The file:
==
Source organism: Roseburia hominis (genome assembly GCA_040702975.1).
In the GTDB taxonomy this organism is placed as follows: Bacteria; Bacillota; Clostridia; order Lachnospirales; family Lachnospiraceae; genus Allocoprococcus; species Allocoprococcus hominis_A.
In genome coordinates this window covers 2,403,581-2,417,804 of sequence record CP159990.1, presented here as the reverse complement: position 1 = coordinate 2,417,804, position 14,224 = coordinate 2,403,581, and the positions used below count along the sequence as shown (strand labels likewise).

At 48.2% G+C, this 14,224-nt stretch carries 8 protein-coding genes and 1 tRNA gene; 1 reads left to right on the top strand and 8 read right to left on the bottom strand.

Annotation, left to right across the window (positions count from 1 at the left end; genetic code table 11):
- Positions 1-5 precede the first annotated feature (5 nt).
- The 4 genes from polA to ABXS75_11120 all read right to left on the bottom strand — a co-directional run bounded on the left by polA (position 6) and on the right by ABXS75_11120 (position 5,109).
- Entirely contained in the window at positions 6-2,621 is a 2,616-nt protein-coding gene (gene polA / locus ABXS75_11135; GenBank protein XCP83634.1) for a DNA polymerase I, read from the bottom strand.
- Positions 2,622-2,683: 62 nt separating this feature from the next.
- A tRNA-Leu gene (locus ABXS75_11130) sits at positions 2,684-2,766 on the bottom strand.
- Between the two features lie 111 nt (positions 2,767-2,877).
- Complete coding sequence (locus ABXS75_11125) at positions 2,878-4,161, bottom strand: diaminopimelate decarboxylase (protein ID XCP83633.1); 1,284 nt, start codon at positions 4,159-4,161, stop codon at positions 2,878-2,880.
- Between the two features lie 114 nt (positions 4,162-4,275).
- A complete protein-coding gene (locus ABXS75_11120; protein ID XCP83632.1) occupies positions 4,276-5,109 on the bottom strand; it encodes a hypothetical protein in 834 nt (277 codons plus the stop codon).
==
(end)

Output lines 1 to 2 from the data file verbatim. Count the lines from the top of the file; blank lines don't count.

Source organism: Roseburia hominis (genome assembly GCA_040702975.1).
In the GTDB taxonomy this organism is placed as follows: Bacteria; Bacillota; Clostridia; order Lachnospirales; family Lachnospiraceae; genus Allocoprococcus; species Allocoprococcus hominis_A.